The worship services of the Orthodox Church are liturgical. Liturgical worship makes mystically present the earthly life and work of our Lord Jesus Christ. It is through our worship that we obey the Lord’s command to “Do this in remembrance of me”. Not only do we remember God in our services, we ask for His grace and His mercy, that we might be united with Him in a communion of love. The unification of man with God, sometimes called “deification” or “Theosis”, is the purpose of all of our worship services.
Orthodox worship encompasses all of the senses. We see the images, we hear the singing and join our voices to the choir’s, we smell the sweet fragrance of the incense, and if Orthodox, we partake of Holy Communion which is the Body and Blood of the Lord. You will see people making the sign of the cross on their bodies, making bows, kissing icons and lighting candles.
Visitors are invited to participate as much as you wish.
A daily and weekly cycle of services exists within the Orthodox Church. While the Divine Liturgy is the central worship service of the Church, and is served every Sunday, the Church has an entire daily cycle of services, which begin at sunset and are served at their appointed hour until sunset on the following day, when the cycle begins all over again with the evening service of Vespers. It is common to find monastic communities celebrating the full cycle of services, while in parish life it is more likely that the following services would be celebrated:
- Divine Liturgy
- Hours, Compline, Nocturns
The Divine Liturgy
The central worship service of the Orthodox Church is called the Divine Liturgy (meaning “The Divine Work”). The Divine Liturgy is a Eucharistic (the Greek word for thanksgiving) service and contains two main parts: the Liturgy of the Catechumens, sometimes called the Liturgy of the Word, at which the Scriptures are proclaimed and expounded, and the Liturgy of the Faithful, sometimes called the Liturgy of the Eucharist, in which the gifts of bread and wine are offered and consecrated.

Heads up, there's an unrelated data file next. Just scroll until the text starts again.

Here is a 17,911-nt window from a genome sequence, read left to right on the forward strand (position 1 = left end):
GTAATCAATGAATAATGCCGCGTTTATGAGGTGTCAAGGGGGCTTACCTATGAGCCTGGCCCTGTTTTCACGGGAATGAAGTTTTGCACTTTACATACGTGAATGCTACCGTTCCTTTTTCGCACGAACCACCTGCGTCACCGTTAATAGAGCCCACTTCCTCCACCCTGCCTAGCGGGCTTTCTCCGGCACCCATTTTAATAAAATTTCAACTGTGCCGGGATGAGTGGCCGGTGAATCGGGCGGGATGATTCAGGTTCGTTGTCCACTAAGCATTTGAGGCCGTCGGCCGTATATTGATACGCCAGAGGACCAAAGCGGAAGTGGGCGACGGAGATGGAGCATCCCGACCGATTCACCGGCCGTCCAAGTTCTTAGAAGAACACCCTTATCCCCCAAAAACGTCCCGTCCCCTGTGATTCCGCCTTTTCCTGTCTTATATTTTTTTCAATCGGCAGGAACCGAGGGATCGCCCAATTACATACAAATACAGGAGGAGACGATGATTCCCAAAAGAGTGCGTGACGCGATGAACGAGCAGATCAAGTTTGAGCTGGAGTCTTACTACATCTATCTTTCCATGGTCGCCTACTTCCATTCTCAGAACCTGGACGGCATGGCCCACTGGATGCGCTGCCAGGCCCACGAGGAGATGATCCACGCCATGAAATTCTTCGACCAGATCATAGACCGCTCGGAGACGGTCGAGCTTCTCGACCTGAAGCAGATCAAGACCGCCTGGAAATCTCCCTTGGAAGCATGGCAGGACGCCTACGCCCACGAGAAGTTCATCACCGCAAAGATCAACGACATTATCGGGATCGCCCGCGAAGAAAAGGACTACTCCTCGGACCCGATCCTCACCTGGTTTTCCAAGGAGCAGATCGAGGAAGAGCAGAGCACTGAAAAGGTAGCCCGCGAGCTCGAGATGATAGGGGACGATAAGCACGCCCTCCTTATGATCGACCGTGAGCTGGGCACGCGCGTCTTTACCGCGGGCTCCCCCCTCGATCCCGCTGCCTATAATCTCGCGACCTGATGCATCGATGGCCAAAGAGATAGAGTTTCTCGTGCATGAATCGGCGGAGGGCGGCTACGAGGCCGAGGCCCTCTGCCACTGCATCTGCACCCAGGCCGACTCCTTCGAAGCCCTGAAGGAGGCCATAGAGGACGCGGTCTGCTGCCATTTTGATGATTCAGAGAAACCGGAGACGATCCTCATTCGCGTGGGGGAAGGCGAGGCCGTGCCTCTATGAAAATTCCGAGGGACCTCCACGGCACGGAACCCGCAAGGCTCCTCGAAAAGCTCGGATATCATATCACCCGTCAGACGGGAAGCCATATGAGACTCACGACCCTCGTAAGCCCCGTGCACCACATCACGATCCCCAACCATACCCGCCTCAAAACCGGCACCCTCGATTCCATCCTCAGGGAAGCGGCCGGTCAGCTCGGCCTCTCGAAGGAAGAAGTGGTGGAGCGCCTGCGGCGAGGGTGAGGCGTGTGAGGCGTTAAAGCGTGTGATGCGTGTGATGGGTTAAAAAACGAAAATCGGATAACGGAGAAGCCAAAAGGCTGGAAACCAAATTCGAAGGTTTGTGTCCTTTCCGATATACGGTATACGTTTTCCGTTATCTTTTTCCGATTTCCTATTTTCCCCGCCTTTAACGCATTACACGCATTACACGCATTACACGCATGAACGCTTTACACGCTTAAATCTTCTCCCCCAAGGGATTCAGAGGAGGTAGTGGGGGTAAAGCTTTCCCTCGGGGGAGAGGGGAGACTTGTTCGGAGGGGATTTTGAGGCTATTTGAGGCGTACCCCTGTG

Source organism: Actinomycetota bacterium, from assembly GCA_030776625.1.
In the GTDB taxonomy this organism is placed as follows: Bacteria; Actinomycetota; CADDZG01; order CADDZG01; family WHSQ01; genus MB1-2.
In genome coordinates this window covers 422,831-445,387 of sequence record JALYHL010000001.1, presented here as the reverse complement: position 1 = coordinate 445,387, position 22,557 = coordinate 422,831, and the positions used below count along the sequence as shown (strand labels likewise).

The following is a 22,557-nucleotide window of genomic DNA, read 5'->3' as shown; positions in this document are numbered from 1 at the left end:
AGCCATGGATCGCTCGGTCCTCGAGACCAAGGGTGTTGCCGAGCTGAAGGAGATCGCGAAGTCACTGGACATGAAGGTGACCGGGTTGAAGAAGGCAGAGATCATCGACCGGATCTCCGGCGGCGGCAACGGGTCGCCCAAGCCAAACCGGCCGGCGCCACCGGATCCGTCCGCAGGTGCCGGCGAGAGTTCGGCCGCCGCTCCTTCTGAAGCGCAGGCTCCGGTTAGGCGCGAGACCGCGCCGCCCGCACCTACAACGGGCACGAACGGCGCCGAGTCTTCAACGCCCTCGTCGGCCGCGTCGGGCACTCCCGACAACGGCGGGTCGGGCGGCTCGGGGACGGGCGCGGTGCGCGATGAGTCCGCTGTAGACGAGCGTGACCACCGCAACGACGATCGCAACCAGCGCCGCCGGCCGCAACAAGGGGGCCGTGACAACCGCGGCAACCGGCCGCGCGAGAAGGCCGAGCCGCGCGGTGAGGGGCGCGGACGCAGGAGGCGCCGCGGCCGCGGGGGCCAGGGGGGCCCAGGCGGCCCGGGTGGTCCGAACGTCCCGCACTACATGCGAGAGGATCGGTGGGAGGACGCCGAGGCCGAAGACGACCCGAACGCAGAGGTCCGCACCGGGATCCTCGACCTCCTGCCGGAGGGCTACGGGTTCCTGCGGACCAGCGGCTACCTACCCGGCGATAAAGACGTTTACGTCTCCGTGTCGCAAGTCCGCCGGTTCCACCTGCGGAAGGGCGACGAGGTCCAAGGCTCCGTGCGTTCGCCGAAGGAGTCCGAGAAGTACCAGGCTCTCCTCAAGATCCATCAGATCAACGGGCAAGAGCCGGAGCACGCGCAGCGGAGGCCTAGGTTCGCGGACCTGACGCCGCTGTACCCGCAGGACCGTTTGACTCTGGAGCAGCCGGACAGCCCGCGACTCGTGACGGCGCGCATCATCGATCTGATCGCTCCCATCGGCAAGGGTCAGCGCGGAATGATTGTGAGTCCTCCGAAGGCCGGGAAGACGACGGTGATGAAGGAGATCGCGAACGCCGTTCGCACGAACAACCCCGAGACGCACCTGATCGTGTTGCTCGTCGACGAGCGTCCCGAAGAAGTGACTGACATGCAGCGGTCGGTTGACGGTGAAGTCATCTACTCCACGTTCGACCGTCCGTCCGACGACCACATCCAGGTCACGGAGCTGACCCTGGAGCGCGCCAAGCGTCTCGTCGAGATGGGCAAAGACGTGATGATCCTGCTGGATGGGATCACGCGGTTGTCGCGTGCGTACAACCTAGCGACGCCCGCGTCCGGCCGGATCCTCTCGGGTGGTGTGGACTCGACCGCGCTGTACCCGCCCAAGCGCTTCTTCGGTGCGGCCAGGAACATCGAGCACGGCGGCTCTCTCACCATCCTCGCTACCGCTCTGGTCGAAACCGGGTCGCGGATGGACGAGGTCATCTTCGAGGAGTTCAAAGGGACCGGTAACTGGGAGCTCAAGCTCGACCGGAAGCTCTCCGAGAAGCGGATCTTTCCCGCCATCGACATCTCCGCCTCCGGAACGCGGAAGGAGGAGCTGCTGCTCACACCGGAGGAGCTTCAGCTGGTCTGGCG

In the Divine Liturgy we are given a foretaste of this “banquet of the Kingdom.” The Church teaches that these gifts, in a mystical manner, truly become the body and blood of Jesus Christ. The Lord says, ‘unless you eat the flesh of the son of man and drink his blood, you have no life in you; he who eats my flesh and drinks my blood has eternal life, and I will raise him up at the last day’ (Jn 6:53-54). Thus the Orthodox Church has the Eucharist at the center of Her worship.
In the Orthodox Church the liturgical day begins in the evening with the setting of the sun. This practice follows the Biblical account of creation: “And there was evening and there was morning, one day” (Gen 1:5).
The Vesper (or evening) service in the Church always begins with the chanting of the evening psalm: “…the sun knows it’s time for setting, Thou makest darkness and it is night….” (Psalm 104: 19-20) This psalm, which glorifies God’s creation of the world, is man’s very first act of worship, for man first of all meets God as Creator.
The Matins service of the Church unites the elements of morning psalmody (from the Old Testament book of Psalms) and prayer with meditation on the Biblical canticles (particular selections of sacred texts drawn from various books of the Bible), the Gospel reading (selected readings from the New Testament of the Bible), and the particular theme of the day in the given verses and hymns. The themes of God’s revelation and light are also always central to the morning service of the Church.
Hours, Compline, and Noctures